Is there a such thing as a systemd service that is session-sensitive?

I have a laptop that runs several desktop sessions, which are all gnome-based (gnome,budgie,pantheon).
Budgie and Pantheon don’t share the screen-locking mechanism of gnome, so I implement xscreenlock (or i3lock) to be run when the session starts.
When it comes to linking the screen-locker to the suspend daemon (lid-close or power-button), all of the options that I am finding point to creating a service that is triggered by, that executes an xscreensaver or i3lock command.
The issue is that the service is also active if the user logs into a gnome session, unless the service can be set to only go into effect in a specific desktop environment.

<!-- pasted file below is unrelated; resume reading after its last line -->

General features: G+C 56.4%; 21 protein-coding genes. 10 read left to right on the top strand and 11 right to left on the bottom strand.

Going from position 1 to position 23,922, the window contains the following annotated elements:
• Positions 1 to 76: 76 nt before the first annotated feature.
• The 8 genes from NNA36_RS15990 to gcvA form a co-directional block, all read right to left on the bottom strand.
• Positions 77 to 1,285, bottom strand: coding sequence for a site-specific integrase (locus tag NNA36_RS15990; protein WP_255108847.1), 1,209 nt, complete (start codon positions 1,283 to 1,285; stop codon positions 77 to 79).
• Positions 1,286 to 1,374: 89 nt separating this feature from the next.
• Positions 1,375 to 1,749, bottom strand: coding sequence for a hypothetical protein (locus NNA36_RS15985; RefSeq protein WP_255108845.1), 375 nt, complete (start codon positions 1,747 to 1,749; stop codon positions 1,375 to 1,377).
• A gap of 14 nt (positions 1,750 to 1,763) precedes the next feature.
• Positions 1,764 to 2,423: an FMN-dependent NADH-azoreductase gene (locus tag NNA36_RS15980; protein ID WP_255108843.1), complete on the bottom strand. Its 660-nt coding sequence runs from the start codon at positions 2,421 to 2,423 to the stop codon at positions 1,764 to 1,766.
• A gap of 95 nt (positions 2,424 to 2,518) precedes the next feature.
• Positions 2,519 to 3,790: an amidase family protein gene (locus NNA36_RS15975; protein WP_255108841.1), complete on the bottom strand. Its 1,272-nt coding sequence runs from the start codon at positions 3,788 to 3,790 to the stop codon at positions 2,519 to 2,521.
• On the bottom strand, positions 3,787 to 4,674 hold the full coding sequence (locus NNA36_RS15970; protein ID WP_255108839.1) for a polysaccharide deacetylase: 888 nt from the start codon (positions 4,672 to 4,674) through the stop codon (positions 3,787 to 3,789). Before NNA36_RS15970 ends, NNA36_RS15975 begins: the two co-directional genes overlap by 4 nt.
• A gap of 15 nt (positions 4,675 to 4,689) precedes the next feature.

Or am I approaching this incorrectly?

Description=i3lock on suspend

ExecStart=/usr/bin/i3lock -c 141414


[Unit] Description=XScreensaver

ExecStart=/usr/bin/xscreensaver -no-splash


systemd services are “system” services, not specific to a Desktop session.
That is why Desktop settings are located in hidden directories in your User’s /home directory or partition… That way, the Desktop starts up only when a User logs in and is identified so that settings specific only for that User are loaded.

I suppose someone could specify enough conditions in the Unit file to cause User-specific behavior, but that’s doing things the hard way.


Perhaps run a script (rather than just executing i3lock directly) to test active sessions and desktop environments. Then determine further administrator actions from there.

For example, ’systemd-loginctl list-sessions’, ‘systemd-loginctl session-status <session ID>’ might provide info, as well as ‘w’ and ‘ps -u <user>’.